Full name Albert Frederick Wensley
Born May 24, 1898, Brighton, Sussex
Died June 17, 1970, Ware, Hertfordshire (aged 72 years 24 days)
Major teams Auckland, Europeans (India), Nawanagar, Sussex
Batting style Right-hand bat
Bowling style Right-arm medium-fast
|First-class span||1922 - 1947/48|
Bert Wensley rendered excellent service to Sussex as a professional allrounder from 1922 to 1936. In that time he took with medium-pace bowling 1,135 wickets for 26.42 runs each and hit 10,735 runs, average 20.40. He achieved the cricketers' double in 1929 when scoring 1,057 runs and dismissing 113 batsmen. In each of four other years he took 100 wickets and against Middlesex at Lord's in 1935 he performed the hat-trick. The best bowling analysis of his career was nine Otago wickets for 36 runs at Auckland in 1929-30. In 1925 at Hove, he and M. W. Tate bowed unchanged through both Glamorgan innings. How economical Bert Wensley's bowling could be was illustrated by his figures against Derbyshire at Chesterfield in 1928: 32 overs, 20 maidens, 21 runs, 0 wicket.
In that season he made the highest of his five centuries, 140 against Glamorgan at Eastbourne. Three times he completed 1,000 runs in a summer for the county. Strong in driving and pulling, he hit 120 in 110 minutes against Derbyshire's at Horsham in 1930, when he and H. W. Parks, in putting on 178 for the ninth wicket, established a Sussex record which still stands. A very reliable fieldsman near the wicket, he twice held five catches in an innings and in the second innings of Warwickshire at Edgbaston in 1932 he had a hand in the dismissal of nine of the ten batsmen, returning bowling figures of six wickets for 73 runs.
Wensley's benefit match at Hove in 1936 came near to causing a cessation of fixtures with Nottinghamshire. With five minutes of the extra half hour remaining, Sussex went in to get nine runs to win. They scored seven from the first over. Then slight rain began and, after appealing to the umpires, G. F. H. Heane, the Nottinghamshire captain, led his players from the field, the game being left drawn.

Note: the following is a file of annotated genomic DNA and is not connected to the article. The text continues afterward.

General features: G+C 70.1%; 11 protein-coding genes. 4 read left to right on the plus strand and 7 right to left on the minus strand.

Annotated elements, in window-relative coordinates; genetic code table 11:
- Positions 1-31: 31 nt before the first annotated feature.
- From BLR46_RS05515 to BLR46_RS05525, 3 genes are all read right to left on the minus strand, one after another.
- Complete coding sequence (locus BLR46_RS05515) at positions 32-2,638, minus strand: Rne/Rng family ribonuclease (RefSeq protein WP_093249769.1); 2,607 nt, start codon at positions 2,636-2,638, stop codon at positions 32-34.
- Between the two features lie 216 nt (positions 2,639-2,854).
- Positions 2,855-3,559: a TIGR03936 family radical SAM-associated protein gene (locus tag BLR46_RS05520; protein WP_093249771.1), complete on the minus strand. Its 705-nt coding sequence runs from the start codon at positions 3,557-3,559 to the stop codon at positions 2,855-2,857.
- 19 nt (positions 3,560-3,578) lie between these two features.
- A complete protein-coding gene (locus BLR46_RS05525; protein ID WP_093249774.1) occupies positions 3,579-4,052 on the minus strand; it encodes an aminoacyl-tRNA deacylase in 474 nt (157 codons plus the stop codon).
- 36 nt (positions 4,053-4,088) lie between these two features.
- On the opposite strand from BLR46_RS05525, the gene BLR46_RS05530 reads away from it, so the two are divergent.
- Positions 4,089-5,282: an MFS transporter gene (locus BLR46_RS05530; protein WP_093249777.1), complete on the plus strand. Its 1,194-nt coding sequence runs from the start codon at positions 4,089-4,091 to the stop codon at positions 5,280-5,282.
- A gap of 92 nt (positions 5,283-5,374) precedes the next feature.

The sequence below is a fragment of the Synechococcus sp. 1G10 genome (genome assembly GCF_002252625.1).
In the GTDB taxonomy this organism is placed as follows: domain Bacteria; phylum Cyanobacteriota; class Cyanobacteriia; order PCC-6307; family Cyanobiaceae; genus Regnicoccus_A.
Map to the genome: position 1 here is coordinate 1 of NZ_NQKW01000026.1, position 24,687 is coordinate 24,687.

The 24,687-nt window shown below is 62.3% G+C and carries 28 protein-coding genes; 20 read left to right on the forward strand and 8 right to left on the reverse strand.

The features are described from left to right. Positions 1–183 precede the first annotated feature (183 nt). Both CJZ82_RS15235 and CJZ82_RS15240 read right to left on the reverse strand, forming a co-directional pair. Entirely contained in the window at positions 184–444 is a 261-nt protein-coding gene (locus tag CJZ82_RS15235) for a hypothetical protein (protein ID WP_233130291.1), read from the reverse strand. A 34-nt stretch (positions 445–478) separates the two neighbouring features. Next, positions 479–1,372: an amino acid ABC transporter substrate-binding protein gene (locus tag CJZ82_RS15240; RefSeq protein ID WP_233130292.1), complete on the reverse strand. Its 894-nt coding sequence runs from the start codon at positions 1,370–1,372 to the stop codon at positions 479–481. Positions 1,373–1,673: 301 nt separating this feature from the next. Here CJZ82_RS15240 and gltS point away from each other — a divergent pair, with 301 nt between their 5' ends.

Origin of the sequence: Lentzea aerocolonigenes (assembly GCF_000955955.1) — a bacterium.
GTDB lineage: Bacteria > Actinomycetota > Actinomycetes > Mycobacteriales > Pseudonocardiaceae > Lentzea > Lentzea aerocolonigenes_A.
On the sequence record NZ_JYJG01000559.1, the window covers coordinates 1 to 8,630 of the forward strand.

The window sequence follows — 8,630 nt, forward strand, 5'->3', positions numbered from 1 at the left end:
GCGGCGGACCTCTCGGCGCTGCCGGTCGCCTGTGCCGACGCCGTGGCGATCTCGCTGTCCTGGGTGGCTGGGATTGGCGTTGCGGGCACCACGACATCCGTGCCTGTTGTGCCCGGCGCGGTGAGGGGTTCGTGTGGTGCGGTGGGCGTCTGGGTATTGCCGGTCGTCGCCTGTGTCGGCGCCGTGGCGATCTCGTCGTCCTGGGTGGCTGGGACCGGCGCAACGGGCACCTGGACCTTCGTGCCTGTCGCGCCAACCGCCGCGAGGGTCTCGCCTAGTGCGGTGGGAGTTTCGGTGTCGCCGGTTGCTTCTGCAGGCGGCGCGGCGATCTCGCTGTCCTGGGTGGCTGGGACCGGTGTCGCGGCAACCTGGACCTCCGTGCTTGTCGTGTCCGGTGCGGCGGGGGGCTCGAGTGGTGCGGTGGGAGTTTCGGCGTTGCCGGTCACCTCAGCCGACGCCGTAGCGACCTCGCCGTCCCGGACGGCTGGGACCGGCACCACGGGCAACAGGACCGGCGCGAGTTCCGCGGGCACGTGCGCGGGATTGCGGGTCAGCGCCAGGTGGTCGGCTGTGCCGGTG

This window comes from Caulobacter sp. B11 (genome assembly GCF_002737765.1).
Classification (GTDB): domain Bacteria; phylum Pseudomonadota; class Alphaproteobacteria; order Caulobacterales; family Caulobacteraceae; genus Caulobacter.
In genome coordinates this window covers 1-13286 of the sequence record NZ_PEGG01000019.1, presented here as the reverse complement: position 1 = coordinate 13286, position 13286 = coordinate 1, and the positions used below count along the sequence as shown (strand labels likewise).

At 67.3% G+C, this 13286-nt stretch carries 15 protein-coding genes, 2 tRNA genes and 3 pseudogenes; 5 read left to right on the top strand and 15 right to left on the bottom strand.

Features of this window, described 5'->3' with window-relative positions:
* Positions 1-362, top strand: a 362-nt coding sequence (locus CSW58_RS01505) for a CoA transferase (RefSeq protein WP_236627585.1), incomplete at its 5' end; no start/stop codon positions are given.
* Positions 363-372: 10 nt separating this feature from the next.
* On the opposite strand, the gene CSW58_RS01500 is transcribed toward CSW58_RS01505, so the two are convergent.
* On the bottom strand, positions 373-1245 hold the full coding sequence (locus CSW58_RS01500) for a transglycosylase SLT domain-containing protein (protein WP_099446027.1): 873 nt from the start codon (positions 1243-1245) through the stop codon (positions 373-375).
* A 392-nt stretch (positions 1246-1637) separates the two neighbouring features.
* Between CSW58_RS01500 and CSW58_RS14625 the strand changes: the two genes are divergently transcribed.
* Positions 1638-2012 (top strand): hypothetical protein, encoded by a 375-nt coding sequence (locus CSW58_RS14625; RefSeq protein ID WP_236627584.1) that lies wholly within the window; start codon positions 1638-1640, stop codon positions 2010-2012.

On September 5 of that same year, 1936, Wensley and W. H. Ashdown played a match against XI of the Isle of Oxney before 2,000 spectators. They put out the eleven for 153 runs in 24.4 overs and then Ashdown and Wensley made 186 before Wensley was out for 96 leaving Ashdown 83 not out made in 36.4 overs. It commemorated the centenary of the match played by E. G. Wenman and Richard Mills of Benenden, Kent, who defeated eleven chosen players of the Isle of Oxney at Wittersham on September 4, 5, 1834.
Wisden Cricketers' Almanack
One home advantage is not better or worse than the other, but this pitch had variable turn, bounce and pace to go with the fact that pitches that turn from ball one get worse with time
In five minutes, Nathan Lyon was twice ruled not-out, controversially. The Twitter world did not hold back
How Ross Taylor reconciled with New Zealand cricket and made the highest score by a visiting batsman in Australia
Plus: most runs in a Test by a New Zealander, and c&b by the same bowler twice in a Test
Stats highlights from the second day's play in Nagpur, where South Africa collapsed to their lowest total since their return to Test cricket
It refuses to let India play Pakistan there, but hasn't been forthcoming with reasons why
South Africa's unbeaten run on the road may be over, but rather than mull over their loss, the team must draw heart from their past battles and start afresh to script another era of domination
India faced strong resistance from Hashim Amla and Faf du Plessis on the third day, but R Ashwin, aided by a treacherous pitch, proved too relentless for them